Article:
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From Michael Segel <michael_se...@hotmail.com>
Subject Re: Read access pattern
Date Wed, 01 May 2013 14:14:43 GMT
Unfortunately as this idea keeps popping up, you are going to have this discussion. 

1) As you admit... salting is bad when your primary access vector  is get()s. 
2) Range scans. Instead of 1 range scan, you now have N where N is the number of salt values.
In this case 10.  
You wouldn't think this as bad, however when you have a system which has a lot of users, lots
of queries which now have to scan N times the number of records for each scan? Excessive overhead.
Just because the scans happen in parallel, you are still tying up a finite amount of resources.


So you have to go back and ask the initial question... why? 
Can you change your key? 
What is the problem you're trying to solve? 

The point is that just because you can do it, doesn't make it a good idea. 

Think of it this way... the operation was a success but the patient died.  


On May 1, 2013, at 12:12 AM, lars hofhansl <larsh@apache.org> wrote:

> I do not want to be rude or anything... But how often we need to have this discussion?
> 
> When you salt your rowkeys with say 10 salt values then for each read you need to fork
of 10 read requests, and each of them touches only 1/10th of the tables (which nicely with
HBase's prefix scans).
> 
> Obviously, if you only need point gets you wouldn't salting, that would be stupid. If
you mostly do range scans, than salting is quite nice.
> 
> Saying that salting is bad, because it does not work for point gets is like saying that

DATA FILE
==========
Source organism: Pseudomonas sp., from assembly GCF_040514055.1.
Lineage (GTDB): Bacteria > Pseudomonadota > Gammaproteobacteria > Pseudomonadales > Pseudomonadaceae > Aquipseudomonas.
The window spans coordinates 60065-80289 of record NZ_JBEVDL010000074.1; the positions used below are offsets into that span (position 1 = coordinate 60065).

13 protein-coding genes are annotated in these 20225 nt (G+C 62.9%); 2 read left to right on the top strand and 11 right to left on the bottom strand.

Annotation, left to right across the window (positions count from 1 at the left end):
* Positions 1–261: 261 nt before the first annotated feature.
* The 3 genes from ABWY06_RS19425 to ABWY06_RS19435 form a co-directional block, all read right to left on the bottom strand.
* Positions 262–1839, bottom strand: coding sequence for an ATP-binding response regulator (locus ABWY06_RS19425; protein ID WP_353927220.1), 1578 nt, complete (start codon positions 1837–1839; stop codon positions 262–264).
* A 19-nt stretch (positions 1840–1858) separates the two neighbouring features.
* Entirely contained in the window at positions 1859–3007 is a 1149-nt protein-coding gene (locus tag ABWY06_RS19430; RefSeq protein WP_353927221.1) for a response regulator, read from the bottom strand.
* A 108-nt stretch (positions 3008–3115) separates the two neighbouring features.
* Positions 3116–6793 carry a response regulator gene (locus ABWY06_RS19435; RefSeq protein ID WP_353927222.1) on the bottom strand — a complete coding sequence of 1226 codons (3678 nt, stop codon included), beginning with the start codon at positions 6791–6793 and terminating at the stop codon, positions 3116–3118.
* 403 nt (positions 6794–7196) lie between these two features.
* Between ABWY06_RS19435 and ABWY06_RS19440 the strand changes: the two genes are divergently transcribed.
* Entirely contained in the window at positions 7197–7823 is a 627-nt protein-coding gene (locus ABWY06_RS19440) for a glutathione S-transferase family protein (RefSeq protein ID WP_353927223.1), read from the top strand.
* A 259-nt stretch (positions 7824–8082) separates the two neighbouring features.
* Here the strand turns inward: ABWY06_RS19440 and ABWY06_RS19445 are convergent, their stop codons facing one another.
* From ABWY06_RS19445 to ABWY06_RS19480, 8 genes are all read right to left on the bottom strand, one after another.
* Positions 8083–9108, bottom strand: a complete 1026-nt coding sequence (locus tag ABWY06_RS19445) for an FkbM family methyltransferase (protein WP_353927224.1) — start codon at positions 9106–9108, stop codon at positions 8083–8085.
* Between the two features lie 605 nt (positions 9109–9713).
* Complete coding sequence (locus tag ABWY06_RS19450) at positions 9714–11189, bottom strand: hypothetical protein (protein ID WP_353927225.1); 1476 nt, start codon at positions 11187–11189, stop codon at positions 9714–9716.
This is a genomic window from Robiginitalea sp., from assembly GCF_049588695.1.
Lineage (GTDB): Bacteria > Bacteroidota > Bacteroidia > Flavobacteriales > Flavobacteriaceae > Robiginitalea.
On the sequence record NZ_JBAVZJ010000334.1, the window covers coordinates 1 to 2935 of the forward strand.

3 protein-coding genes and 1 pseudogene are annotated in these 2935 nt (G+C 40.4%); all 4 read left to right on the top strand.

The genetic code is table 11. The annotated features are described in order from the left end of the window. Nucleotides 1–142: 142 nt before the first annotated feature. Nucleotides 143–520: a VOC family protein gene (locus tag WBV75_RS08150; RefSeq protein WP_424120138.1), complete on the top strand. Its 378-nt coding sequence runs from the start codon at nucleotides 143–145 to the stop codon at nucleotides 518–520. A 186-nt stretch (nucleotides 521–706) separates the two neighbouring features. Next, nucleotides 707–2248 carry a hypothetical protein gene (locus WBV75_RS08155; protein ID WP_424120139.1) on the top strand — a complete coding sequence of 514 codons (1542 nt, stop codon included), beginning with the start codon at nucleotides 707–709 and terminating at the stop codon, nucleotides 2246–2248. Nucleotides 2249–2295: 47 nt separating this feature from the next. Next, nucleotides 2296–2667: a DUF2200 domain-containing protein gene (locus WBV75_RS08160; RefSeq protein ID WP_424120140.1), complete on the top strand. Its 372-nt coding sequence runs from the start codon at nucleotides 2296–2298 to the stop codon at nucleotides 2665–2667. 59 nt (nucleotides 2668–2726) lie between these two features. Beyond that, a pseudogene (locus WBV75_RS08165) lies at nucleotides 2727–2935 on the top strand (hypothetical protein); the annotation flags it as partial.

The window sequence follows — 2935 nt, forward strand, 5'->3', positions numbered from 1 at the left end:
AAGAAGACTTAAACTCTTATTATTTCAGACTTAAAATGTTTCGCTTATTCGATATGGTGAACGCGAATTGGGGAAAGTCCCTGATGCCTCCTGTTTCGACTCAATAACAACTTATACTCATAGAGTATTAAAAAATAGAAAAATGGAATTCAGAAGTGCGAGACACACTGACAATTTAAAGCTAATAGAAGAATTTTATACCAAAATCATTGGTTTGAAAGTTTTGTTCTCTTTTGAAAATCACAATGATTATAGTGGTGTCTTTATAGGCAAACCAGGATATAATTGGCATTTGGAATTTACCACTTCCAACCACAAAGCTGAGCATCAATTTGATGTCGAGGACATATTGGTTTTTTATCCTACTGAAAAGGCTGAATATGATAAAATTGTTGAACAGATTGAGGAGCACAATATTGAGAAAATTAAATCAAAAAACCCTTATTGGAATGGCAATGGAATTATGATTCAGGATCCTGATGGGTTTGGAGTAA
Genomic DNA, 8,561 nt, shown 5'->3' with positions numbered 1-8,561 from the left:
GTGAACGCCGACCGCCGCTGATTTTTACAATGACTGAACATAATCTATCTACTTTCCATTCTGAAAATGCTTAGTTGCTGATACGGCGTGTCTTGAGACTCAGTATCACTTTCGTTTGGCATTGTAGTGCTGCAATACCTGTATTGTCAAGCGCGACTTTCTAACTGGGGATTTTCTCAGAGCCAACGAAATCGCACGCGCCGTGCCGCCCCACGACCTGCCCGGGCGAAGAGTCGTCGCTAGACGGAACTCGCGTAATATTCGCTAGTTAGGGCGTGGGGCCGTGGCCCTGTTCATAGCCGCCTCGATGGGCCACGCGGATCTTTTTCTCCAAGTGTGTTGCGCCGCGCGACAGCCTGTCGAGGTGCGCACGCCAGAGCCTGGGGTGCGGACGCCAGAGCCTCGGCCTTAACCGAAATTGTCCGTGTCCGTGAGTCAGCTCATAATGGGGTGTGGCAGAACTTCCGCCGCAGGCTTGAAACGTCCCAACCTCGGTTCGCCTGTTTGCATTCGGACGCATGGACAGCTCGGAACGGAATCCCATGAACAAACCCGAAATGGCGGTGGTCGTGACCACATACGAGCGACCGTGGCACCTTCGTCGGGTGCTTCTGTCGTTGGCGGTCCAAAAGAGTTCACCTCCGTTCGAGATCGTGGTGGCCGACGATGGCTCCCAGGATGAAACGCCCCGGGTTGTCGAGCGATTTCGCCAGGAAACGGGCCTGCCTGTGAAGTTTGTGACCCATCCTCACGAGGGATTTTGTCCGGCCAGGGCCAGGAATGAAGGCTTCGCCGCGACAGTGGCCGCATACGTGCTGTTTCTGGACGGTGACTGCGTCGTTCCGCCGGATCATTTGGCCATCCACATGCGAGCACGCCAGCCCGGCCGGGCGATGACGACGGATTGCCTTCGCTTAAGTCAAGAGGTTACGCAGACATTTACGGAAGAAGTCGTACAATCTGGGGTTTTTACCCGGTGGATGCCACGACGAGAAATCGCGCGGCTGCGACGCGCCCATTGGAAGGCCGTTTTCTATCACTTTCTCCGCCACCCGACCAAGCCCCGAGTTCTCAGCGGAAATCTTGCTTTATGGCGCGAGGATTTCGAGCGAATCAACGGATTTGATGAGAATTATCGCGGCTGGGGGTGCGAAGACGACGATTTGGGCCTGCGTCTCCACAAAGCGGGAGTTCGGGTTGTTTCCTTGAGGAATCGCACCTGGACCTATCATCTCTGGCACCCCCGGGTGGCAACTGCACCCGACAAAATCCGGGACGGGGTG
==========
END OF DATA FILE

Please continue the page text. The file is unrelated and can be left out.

bulldozers are bad, because you cannot use on them race tracks. :)
> 
> 
> -- Lars
> 
> 
> 
> ________________________________
> From: Michael Segel <michael_segel@hotmail.com>
> To: user@hbase.apache.org 
> Sent: Tuesday, April 30, 2013 10:06 AM
> Subject: Re: Read access pattern
> 
> 
> Sure.
> 
> By definition, the salt number is a random seed that is not associated with the underlying
record. 
> A simple example is a round robin counter (mod the counter by 10 yielding [0..9] )
> 
> So you get a record, prepend your salt and you write it out to HBase. The salt will push
the data out to a different region.
> 
> But what happens when you want to read the data? 
> 
> So on a full table scan... no biggie, its the same. 
> 
> But suppose I want to do a partial table scan. Now I have to do multiple partial scans
because I dont know the salt. 
> Or if I want to do a simple get() I now have to do N number of get()s where N is the
number of salt values allowed. In my example that's 10.
> 
> And that's the problem. 
> 
> You are better off doing a hash of the record, use the first couple of bytes off the
hash and then writing the record out. 
> You want the record, take the key, hash it, using the same process and you have 1 get().

> 
> You're still screwed up on doing a range scan, but you can't have everything.
> 
> THIS IS WHY I AND MANY CARDIOLOGISTS SAY NO TO SALT. The only difference is that they